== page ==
A note on the disciplinary formation of performance studies is in order at the outset. As a relatively young academic field, it is dominated by Anglo-American and European scholarship, even though the contributions of academics from the Global South to its body of theory and geographical outreach are changing this scenario. In terms of institutional history, performance studies has emerged as an offshoot of Theatre Studies or Drama/Literary Departments, and has branched out and struck affinitive roots in areas as diverse as Anthropology, Sociology, Philosophy, Memory Studies, Musicology, Media Studies and Educational Sciences. Scholars who have established themselves in the field of performance studies tend to have strong methodological and theoretical ties to one of these disciplines, and this has led to a productive cross-pollination of the field, bearing an outlook that can often be characterized as comparative and internationally oriented. The emergence of performance studies as an academic discipline is further a result of a number of shifts in the humanities over the course of the 20th century, which broadened its focus, first from the study of drama texts to the study of theatre and theatrical practice, and then from theatre to performance, expanding its scope outside of the conventional theatre to include ritual, play, social interaction and cultural manifestations of all kinds in its gamut. These shifts are sometimes referenced in the shorthand terms ‘linguistic turn’, ‘cultural turn’ and ‘performative turn’, which will be elaborated in the last section of the article. Some tertiary institutions offering a degree in theatre and performance treat the combination of theoretical and practical training as essential to the study of performance. Others strictly differentiate between a vocational training in an academy or conservatory and a university level study of performance, which involves criticism, history, aesthetic and theoretical aspects, but not physical training and performance practice. The paradigm of artistic research or practice-based research in performance is another evolving path in the discipline, wherein the opposition between practice and research is sought to be undone at a fundamental level, calling for a broadening of research epistemologies and standards. These different institutional paths have contributed to both an expansion as well as a “profound de-centering of the field” (McKenzie et al, 1), which includes divergent perspectives on both how to construct performance as an object of knowledge, as well as how to generate knowledge through performance. It is crucial to bear in mind the disciplinary formation of performance studies in order to recognize the grounds from which certain conceptual entanglements around performance have emerged.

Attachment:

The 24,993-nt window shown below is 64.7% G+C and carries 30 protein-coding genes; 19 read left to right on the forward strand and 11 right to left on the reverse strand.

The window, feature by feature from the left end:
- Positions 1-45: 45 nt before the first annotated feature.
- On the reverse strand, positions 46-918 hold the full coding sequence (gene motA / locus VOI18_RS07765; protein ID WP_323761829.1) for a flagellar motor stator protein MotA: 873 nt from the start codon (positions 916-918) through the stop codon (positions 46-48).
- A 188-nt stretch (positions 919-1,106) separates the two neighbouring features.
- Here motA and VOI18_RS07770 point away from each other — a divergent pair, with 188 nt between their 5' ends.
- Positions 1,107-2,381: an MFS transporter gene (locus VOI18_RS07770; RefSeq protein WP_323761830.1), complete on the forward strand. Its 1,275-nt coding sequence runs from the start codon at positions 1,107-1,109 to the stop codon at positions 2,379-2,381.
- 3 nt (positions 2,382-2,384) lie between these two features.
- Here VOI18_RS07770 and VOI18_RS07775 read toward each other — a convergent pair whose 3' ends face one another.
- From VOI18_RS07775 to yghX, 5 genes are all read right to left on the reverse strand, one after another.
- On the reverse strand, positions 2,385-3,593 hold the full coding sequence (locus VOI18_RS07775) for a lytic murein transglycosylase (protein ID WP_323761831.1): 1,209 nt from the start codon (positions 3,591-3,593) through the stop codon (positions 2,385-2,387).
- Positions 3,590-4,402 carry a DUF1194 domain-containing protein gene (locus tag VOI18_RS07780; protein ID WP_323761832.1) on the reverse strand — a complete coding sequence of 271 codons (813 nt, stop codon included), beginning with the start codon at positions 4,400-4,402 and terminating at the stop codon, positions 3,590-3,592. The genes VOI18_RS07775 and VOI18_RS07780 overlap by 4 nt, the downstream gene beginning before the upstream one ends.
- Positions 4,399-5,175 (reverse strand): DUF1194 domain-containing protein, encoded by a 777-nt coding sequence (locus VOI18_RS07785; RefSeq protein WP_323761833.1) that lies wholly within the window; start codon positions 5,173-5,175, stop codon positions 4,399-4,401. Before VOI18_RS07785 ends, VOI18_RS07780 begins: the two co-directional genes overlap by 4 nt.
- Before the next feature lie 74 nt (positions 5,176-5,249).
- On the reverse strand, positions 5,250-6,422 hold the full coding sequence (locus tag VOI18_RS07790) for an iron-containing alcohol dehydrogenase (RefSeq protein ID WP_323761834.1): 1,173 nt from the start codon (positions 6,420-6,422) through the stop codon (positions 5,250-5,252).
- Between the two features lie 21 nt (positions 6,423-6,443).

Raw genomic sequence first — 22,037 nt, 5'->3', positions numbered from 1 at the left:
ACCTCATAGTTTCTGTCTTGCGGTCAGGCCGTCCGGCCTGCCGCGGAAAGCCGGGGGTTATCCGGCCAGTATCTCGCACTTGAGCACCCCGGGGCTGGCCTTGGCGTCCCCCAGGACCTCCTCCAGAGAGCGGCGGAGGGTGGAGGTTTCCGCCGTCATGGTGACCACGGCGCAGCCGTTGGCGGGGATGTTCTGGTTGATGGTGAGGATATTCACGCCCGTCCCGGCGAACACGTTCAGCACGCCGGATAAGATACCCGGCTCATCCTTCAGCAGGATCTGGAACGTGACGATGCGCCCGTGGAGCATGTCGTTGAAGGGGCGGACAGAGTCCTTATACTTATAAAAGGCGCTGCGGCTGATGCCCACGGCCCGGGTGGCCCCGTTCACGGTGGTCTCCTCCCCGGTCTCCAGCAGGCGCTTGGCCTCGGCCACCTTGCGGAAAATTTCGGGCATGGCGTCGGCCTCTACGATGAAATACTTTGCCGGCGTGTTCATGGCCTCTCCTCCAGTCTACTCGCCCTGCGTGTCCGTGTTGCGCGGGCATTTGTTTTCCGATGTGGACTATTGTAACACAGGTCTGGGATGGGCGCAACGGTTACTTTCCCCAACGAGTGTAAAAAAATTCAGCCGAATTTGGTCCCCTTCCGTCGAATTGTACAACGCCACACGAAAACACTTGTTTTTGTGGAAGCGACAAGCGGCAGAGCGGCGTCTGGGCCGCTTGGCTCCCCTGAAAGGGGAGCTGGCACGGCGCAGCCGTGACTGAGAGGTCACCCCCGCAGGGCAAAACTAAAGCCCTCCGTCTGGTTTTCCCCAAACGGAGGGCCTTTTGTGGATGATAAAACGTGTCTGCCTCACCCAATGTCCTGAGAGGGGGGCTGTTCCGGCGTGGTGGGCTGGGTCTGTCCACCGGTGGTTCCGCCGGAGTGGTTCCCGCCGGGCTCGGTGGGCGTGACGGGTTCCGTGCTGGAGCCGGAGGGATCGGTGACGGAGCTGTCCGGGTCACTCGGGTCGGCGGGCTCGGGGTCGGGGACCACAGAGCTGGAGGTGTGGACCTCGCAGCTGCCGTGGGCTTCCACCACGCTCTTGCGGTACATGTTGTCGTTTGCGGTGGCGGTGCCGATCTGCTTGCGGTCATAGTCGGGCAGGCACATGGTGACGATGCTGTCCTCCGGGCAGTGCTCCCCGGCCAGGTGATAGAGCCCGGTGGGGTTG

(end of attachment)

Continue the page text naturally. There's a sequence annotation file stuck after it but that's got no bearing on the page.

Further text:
Theatre and performance
The first entanglement to be examined is that between theatre and performance. The distinction between these concepts is usually explained in terms of performance being an umbrella term, including not only theatre, but also music, dance, ritual, everyday life actions, sports and all actions that involve embodiment. Yet there are more specific distinctions between theatre and performance, which are implicitly assumed when both terms are mentioned together. Performance, in opposition to theatre, sometimes specifically refers to ‘performance art’ or ‘live art’, an artistic event that combines visual art and public performance elements, often conducted in spaces that are outside institutional boundaries, or explicitly try to break these boundaries and are interventionist in nature (Goldberg). Unlike theatre, performance art can take place in any space, whether marked as an aesthetic space or not, sometimes without viewers being aware that they are witnessing art or without their consciously choosing to go to an art space. Performance art often questions the boundary between art and life, whereas most forms of theatre maintain the fourth wall or the distinction between an aesthetic space and the space of spectatorship outside of it.